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Research Questions

  1. To what extent are sites implementing Welcome Baby to fidelity?
  2. Is there variability in sites' ability to reach fidelity for Welcome Baby? If so, what factors account for this variability?
  3. How are sites maintaining community resource and referral networks? What, if any, gaps exist in these networks?
  4. What are participant perceptions of and experiences with the program and Welcome Baby service providers?
  5. What factors contribute to participants leaving the program early?
  6. To what extent do participants achieve short- and intermediate-term outcomes?
  7. What are the relationships between program fidelity outcomes and participant outcomes?

In 2015, First 5 LA contracted with the RAND Corporation to perform an implementation and outcomes evaluation of its Welcome Baby universal home visitation program. RAND designed and executed a mixed-methods implementation and outcomes evaluation program that examined program fidelity across 12 sites in Los Angeles County, each site's community referral and resource process, staff and participant experiences with the program, factors that may influence program attrition, short-term outcomes, and the relationship between program fidelity and outcomes. Data from multiple sources were used, including interviews with staff and focus groups with participants, quantitative data from staff and participant surveys, data collected by staff and entered into an administrative database, and document review. There was significant variation across the sites in meeting fidelity thresholds. Staff qualifications and training, reflective supervision, enrolling clients in the maternity ward, and service dosage elements were most challenging. Sites performed well in participant perceptions of their home visitor, supervisory requirements, and home visit content. Considerable variation in sites' community referral and resource process was also found. Welcome Baby participants achieved better outcomes compared to local and national benchmarks in more than half of the areas measured, including more positive parenting practices, higher levels of any breastfeeding, and safer sleep environments. Few clear patterns were evident in terms of relationships between meeting fidelity thresholds and outcomes. It is important to note challenges in evaluation, such as the lack of data to assess some of the fidelity and outcome domains.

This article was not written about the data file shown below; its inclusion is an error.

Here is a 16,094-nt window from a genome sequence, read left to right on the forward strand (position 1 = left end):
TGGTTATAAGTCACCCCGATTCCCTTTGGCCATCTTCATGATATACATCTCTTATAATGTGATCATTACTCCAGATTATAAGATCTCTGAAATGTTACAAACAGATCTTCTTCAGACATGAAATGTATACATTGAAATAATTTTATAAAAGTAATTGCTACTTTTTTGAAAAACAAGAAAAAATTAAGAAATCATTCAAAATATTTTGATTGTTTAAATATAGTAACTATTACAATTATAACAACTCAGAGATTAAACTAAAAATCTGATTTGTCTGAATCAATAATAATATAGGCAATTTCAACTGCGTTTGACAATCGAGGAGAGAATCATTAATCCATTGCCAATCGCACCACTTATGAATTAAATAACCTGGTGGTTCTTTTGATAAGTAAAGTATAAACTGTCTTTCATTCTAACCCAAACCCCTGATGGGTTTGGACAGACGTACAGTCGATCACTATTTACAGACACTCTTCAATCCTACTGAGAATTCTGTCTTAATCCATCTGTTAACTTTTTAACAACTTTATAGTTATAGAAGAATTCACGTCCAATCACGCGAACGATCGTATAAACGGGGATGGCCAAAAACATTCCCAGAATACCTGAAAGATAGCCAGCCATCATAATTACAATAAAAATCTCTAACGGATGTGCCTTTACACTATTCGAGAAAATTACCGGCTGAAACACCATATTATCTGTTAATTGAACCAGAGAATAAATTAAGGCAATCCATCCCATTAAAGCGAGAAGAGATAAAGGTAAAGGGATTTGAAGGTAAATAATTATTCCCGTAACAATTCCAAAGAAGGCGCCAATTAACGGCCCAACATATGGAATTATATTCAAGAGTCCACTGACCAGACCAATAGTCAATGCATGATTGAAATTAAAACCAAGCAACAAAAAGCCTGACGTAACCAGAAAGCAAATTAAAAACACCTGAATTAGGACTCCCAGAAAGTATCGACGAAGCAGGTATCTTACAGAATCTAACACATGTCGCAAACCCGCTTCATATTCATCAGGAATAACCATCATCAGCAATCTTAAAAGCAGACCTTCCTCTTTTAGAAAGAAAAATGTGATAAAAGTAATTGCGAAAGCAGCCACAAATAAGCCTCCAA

Key Findings

Findings vary but are generally positive

  • There was great variability in the degree to which the sites achieved fidelity to the Welcome Baby model.
  • For each of the 11 fidelity domains, there were large differences in the proportion of sites that met the fidelity threshold.
  • The completeness of referral directories varied widely across sites.
  • Both qualitative and quantitative data indicated that Welcome Baby participants generally had a positive perception of the program.
  • Adherence to Welcome Baby fidelity standards, such as covering the curriculum, was related to lower rates of participants leaving the program early
  • Where regional or national benchmarks were available, Welcome Baby participants exhibited better outcomes in more than half of the outcome areas measured. Welcome Baby participants exhibited lower levels of family planning and exclusive breastfeeding compared to benchmarks.
  • There was little evidence of relationships between program fidelity and participant outcomes.


  • A review of staff qualifications and training requirements for each position might be helpful to see how relevant these are in the future recruitment and training of Welcome Baby program staff.
  • The frequency and quality of reflective supervision may benefit from further examination.
  • Site-specific targets may be appropriate, given the number of births and Welcome Baby staffing levels at the different participating hospitals.
  • Detailed protocols for all high-priority referral types, including public benefits, alcohol, smoking, and drug treatment, would be helpful, as well as a standardized referral directory and memoranda of understanding with service providers to improve service access.
  • Site staff that performed better in certain areas may be able to share experiences and lessons learned at sites that did not perform as well.

Research conducted by

The research described in this report was prepared for First 5 LA (F5LA) and conducted in the Social and Behavioral Policy Program within RAND Social and Economic Well-Being.

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